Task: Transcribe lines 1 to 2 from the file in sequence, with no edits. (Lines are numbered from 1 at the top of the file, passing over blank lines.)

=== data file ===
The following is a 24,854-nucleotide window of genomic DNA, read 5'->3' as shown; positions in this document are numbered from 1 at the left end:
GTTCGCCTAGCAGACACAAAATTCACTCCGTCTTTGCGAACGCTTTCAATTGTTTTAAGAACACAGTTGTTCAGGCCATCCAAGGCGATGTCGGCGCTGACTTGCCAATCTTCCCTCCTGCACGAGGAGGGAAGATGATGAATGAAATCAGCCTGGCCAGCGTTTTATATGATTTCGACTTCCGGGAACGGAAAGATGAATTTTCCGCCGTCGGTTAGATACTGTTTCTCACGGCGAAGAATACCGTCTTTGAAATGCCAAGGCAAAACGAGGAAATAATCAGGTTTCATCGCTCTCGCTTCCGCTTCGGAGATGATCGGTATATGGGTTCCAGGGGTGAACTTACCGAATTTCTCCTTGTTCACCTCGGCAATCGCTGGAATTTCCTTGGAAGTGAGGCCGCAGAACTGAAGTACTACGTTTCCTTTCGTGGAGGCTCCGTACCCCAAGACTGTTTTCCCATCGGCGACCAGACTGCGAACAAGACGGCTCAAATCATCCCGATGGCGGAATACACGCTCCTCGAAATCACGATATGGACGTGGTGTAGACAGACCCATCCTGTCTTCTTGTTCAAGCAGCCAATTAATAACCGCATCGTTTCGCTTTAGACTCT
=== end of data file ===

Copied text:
The following is a 24,854-nucleotide window of genomic DNA, read 5'->3' as shown; positions in this document are numbered from 1 at the left end:
GTTCGCCTAGCAGACACAAAATTCACTCCGTCTTTGCGAACGCTTTCAATTGTTTTAAGAACACAGTTGTTCAGGCCATCCAAGGCGATGTCGGCGCTGACTTGCCAATCTTCCCTCCTGCACGAGGAGGGAAGATGATGAATGAAATCAGCCTGGCCAGCGTTTTATATGATTTCGACTTCCGGGAACGGAAAGATGAATTTTCCGCCGTCGGTTAGATACTGTTTCTCACGGCGAAGAATACCGTCTTTGAAATGCCAAGGCAAAACGAGGAAATAATCAGGTTTCATCGCTCTCGCTTCCGCTTCGGAGATGATCGGTATATGGGTTCCAGGGGTGAACTTACCGAATTTCTCCTTGTTCACCTCGGCAATCGCTGGAATTTCCTTGGAAGTGAGGCCGCAGAACTGAAGTACTACGTTTCCTTTCGTGGAGGCTCCGTACCCCAAGACTGTTTTCCCATCGGCGACCAGACTGCGAACAAGACGGCTCAAATCATCCCGATGGCGGAATACACGCTCCTCGAAATCACGATATGGACGTGGTGTAGACAGACCCATCCTGTCTTCTTGTTCAAGCAGCCAATTAATAACCGCATCGTTTCGCTTTAGACTCT